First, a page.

The organisers of the Tokyo Olympics have announced that there will be no international fans at the Olympic or Paralympic games that are due to go ahead in July and August respectively. The Olympic events were postponed – for the first time in their history – last March as the Covid-19 pandemic spread around the globe.
The Olympic torch relay started last week, a year later than planned and still in midst of a pandemic. The relay starts off the countdown of the 121 days until the games begin and will travel across all 47 of Japan’s prefectures. Yet this relay will not be the spectacle of old: like the rest of this year’s events it will be largely crowdless, and therefore less full of life.
The International Paralympic Committee president Andrew Parsons said “difficult decisions” had to be made, with safety the “top priority”. The decision to ban international spectators and supporters is another major financial hit to the games that have already exceeded in cost by £2.1 billion from the original budget, with £670 million extra spent on coronavirus measures alone. These measures will include an infection control centre in the athletes village and regular testing.
A report in the Japan Times said holding the Games without spectators would cost Japan 2.4 trillion yen ($22.9bn). Al Jazeera reports that “holding the Tokyo Games behind closed doors would cause a loss of 381.3 billion yen ($3.64bn) in spending related directly to the games, or 90 percent of the original projection for the events […] Economic gains from promotional sporting and cultural events after the games will also be reduced by half to 851.4 billion yen ($8.1bn).”
These games are now set to be the most expensive in Olympic history with an economic return that is not likely to match former games. Usually a summer of Olympic celebration brings in millions in revenue to the host country. For example, the London 2012 Olympics reportedly boosted the UK economy by £9.9 billion through tourism, trade and investment.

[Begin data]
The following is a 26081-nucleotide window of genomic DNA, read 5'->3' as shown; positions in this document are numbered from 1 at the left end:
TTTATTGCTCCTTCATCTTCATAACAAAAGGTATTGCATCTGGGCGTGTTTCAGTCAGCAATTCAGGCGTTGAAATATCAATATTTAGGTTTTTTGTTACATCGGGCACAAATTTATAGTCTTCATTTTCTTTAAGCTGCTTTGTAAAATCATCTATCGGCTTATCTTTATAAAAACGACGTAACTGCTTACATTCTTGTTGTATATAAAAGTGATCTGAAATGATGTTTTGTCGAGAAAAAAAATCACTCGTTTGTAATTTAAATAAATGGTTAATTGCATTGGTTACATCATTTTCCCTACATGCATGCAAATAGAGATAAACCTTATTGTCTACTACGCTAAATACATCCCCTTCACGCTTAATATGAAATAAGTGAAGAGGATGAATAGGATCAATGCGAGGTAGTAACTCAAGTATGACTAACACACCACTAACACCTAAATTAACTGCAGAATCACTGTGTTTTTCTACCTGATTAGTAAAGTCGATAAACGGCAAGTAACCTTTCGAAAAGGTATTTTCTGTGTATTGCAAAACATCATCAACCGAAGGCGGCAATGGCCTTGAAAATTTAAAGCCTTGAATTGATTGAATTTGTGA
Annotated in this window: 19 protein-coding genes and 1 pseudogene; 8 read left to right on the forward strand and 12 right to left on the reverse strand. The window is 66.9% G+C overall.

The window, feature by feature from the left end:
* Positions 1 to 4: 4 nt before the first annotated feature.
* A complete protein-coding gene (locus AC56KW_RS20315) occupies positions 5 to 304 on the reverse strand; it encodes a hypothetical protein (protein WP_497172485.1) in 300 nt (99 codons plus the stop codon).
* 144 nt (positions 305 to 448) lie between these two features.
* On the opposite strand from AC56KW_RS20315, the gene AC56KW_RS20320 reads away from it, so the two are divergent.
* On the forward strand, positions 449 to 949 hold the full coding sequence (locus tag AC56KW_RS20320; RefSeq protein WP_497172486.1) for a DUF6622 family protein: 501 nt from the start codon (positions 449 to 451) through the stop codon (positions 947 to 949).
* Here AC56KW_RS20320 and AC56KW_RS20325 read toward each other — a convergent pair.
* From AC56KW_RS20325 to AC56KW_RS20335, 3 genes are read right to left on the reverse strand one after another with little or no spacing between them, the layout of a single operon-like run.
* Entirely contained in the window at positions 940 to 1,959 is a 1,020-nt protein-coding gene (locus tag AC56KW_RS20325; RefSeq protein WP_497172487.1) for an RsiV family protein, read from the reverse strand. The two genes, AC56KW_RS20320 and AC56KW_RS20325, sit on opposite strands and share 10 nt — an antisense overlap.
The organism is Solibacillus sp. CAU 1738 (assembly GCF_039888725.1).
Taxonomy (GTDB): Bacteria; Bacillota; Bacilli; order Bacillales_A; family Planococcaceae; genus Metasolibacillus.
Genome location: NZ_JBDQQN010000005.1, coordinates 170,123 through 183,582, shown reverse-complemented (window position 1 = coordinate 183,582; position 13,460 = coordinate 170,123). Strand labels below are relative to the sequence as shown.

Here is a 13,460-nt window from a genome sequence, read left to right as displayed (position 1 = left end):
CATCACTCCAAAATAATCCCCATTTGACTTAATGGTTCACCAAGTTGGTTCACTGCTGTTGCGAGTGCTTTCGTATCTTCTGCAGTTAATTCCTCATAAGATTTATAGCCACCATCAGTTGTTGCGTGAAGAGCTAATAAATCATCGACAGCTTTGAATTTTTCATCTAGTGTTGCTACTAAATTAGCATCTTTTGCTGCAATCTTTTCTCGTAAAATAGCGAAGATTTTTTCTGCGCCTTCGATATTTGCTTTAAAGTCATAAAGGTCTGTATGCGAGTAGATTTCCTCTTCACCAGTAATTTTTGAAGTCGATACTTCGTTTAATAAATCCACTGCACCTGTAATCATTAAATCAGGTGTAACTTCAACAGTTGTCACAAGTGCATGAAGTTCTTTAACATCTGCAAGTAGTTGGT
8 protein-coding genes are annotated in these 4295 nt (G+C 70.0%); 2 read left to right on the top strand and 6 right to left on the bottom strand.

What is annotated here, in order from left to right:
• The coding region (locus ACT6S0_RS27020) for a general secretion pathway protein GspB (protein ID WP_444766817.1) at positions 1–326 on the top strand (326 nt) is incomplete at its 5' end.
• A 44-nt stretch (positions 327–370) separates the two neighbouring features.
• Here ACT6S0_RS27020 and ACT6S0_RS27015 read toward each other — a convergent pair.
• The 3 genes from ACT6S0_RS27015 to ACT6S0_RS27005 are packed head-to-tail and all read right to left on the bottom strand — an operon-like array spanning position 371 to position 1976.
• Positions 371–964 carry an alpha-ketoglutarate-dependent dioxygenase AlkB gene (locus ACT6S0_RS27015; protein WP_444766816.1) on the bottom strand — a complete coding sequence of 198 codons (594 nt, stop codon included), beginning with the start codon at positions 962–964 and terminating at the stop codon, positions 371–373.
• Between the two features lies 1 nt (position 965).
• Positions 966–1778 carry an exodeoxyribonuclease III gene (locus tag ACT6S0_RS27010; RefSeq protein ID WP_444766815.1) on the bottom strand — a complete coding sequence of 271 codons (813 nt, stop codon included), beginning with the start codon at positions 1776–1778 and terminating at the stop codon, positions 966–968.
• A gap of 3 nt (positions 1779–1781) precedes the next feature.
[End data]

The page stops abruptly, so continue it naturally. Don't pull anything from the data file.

However, AP Sports journalist Stephen Wade, told Al Jazeera that “the economic impact … is very small. This is an economy with five or six trillion dollars GDP/GNP […] The Olympics are small potatoes, it’s a couple of weeks, it doesn’t have much effect.”
Yet even if the situation has a smaller impact on the economy at large than expected, the impact on individuals could be far more significant. Data produced in July 2019 predicted that 1.9 million people would find new employment opportunities across Japan due to the Tokyo Olympics. However, since the postponement and mass scaling back of the events this is likely to have dipped considerably. There will be less employment needed to cater for large crowds. Accommodation needs have also been considerably reduced.
While 11,000 athletes from around 200 countries are expected to take part, with a state of emergency in Tokyo and surging waves in other countries such as Brazil and France, questions are still being raised about who will be able to travel to take part.
Surveys also show that the Japanese public are mostly against holding the games, and according to Business Insider there is still a chance they could be postponed. If athletes are unable to make the Olympics then their funding and sponsorship deals could be at risk, and the financial hit to Tokyo will be substantial.